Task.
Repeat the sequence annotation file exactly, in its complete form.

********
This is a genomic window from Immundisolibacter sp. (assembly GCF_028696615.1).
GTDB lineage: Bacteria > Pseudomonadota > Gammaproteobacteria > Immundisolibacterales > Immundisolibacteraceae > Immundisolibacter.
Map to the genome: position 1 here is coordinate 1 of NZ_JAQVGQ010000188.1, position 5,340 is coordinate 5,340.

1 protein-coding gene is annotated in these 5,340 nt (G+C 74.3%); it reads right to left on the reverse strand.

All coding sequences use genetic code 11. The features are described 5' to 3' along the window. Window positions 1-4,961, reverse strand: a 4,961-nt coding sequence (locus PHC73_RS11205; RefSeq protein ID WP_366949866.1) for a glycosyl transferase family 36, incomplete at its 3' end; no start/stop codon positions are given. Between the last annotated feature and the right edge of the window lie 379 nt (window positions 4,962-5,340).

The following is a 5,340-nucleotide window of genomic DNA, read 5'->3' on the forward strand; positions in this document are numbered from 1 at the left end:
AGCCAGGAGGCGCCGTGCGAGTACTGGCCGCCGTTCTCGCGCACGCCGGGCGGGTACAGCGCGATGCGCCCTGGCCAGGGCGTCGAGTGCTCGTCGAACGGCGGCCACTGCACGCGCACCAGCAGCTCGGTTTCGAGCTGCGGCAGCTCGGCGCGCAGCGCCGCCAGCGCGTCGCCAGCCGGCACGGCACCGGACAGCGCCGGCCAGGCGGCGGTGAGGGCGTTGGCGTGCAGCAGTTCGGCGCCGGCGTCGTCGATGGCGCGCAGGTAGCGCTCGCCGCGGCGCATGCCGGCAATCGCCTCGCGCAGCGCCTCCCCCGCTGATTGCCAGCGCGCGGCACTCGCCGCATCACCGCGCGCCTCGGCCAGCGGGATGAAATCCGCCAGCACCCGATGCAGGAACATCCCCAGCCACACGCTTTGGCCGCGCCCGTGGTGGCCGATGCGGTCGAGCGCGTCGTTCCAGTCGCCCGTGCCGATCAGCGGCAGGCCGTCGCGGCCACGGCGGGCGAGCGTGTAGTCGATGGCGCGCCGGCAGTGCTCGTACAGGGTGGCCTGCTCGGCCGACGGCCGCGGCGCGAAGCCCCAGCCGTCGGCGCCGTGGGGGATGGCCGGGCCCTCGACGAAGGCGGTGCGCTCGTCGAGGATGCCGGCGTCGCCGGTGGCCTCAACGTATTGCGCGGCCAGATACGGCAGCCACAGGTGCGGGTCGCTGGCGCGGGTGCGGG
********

This is a genomic window from Immundisolibacter sp. (assembly GCF_028696615.1).
GTDB lineage: Bacteria > Pseudomonadota > Gammaproteobacteria > Immundisolibacterales > Immundisolibacteraceae > Immundisolibacter.
Map to the genome: position 1 here is coordinate 1 of NZ_JAQVGQ010000188.1, position 5,340 is coordinate 5,340.

1 protein-coding gene is annotated in these 5,340 nt (G+C 74.3%); it reads right to left on the reverse strand.

All coding sequences use genetic code 11. The features are described 5' to 3' along the window. Window positions 1-4,961, reverse strand: a 4,961-nt coding sequence (locus PHC73_RS11205; RefSeq protein ID WP_366949866.1) for a glycosyl transferase family 36, incomplete at its 3' end; no start/stop codon positions are given. Between the last annotated feature and the right edge of the window lie 379 nt (window positions 4,962-5,340).

The following is a 5,340-nucleotide window of genomic DNA, read 5'->3' on the forward strand; positions in this document are numbered from 1 at the left end:
AGCCAGGAGGCGCCGTGCGAGTACTGGCCGCCGTTCTCGCGCACGCCGGGCGGGTACAGCGCGATGCGCCCTGGCCAGGGCGTCGAGTGCTCGTCGAACGGCGGCCACTGCACGCGCACCAGCAGCTCGGTTTCGAGCTGCGGCAGCTCGGCGCGCAGCGCCGCCAGCGCGTCGCCAGCCGGCACGGCACCGGACAGCGCCGGCCAGGCGGCGGTGAGGGCGTTGGCGTGCAGCAGTTCGGCGCCGGCGTCGTCGATGGCGCGCAGGTAGCGCTCGCCGCGGCGCATGCCGGCAATCGCCTCGCGCAGCGCCTCCCCCGCTGATTGCCAGCGCGCGGCACTCGCCGCATCACCGCGCGCCTCGGCCAGCGGGATGAAATCCGCCAGCACCCGATGCAGGAACATCCCCAGCCACACGCTTTGGCCGCGCCCGTGGTGGCCGATGCGGTCGAGCGCGTCGTTCCAGTCGCCCGTGCCGATCAGCGGCAGGCCGTCGCGGCCACGGCGGGCGAGCGTGTAGTCGATGGCGCGCCGGCAGTGCTCGTACAGGGTGGCCTGCTCGGCCGACGGCCGCGGCGCGAAGCCCCAGCCGTCGGCGCCGTGGGGGATGGCCGGGCCCTCGACGAAGGCGGTGCGCTCGTCGAGGATGCCGGCGTCGCCGGTGGCCTCAACGTATTGCGCGGCCAGATACGGCAGCCACAGGTGCGGGTCGCTGGCGCGGGTGCGGG